Read Acts 15:1-21 here

Wasn’t Church great when it was an exclusive club of people just like us; people who had no problems, people who behaved themselves, people who didn’t disagree, who only ever did what we all agreed we saw the Father doing, who understood everything there was to understand about the faith, who were careful to only allow in those who passed all our tests of intellect and understanding? Does this sound like your Church? Does this sound like anything in your heart or mind? Do you long for the days of purity? Do you wish that the people with alcohol problems, or body odour problems, or drug problems, or relational problems would leave your Church and not come back? Do you wish that we could all talk in an erudite fashion about mono-theistic religion and orate with panache on why we’ve found the answer to the question of the Trinity?

If yes, then you must have a different vision of Church, life, and hope than me. Perhaps yours is the right one (I’m usually wrong). I pretty strongly agree, though, with the disciples here, who at the end of a fierce debate about the entry requirements for Gentiles in to the faith (which is carried out for very legitimate reasons of tradition and practice) it is decided to not make it difficult for the Gentiles to enter. It’s a good job for us that this decision was taken. Especially for those of us who are men.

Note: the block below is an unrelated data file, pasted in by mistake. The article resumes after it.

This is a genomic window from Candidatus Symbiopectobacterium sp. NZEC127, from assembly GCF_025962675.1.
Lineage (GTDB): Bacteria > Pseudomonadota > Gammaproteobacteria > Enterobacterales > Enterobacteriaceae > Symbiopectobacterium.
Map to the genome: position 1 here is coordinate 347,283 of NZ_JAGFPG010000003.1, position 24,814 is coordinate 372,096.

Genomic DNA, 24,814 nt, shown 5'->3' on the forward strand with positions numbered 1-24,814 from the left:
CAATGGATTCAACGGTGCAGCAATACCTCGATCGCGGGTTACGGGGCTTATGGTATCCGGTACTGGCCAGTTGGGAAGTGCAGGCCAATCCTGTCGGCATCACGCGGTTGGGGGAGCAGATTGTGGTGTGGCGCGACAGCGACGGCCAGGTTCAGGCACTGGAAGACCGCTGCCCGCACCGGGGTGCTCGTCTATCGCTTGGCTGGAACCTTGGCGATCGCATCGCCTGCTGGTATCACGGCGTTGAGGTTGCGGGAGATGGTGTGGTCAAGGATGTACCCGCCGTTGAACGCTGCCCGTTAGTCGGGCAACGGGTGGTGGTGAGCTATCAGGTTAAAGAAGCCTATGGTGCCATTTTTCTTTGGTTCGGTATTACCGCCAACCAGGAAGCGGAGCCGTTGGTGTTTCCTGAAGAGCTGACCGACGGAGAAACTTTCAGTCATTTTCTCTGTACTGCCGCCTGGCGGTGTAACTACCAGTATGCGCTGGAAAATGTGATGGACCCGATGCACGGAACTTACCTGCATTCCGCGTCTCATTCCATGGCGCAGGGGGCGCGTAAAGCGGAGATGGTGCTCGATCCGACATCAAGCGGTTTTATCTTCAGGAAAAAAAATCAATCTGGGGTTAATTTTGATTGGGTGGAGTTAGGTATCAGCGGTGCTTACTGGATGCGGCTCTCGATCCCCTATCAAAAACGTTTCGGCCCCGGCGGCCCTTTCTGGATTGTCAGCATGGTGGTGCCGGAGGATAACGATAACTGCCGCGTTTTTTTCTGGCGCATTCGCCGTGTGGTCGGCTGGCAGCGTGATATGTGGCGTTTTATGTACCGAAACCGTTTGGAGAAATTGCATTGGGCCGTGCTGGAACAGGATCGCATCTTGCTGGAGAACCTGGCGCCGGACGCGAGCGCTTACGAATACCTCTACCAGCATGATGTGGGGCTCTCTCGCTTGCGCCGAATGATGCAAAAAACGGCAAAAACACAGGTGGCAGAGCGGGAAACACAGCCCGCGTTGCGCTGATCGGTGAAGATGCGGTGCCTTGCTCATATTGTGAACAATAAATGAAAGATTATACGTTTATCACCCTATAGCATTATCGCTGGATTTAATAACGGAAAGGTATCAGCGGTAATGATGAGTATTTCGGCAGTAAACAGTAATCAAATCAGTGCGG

We’re not in the journey of faith to build an exclusive, elitist social club full of educated, well-to-do people. The disciples were far from this themselves. They got in to trouble in passages like today’s because they wanted to honour God, and their vision of what it was to honour God was being forcibly enlarged, almost by the minute. Is our vision of what it is to honour God open to the same enlargement? Personally I crave a Church where the only entry qualification is an interest in building a relationship with Jesus, going on with Him, and getting to know some of His people. I really do believe all the rest will follow, and that it isn’t ours to worry about.

I know, I’m naive.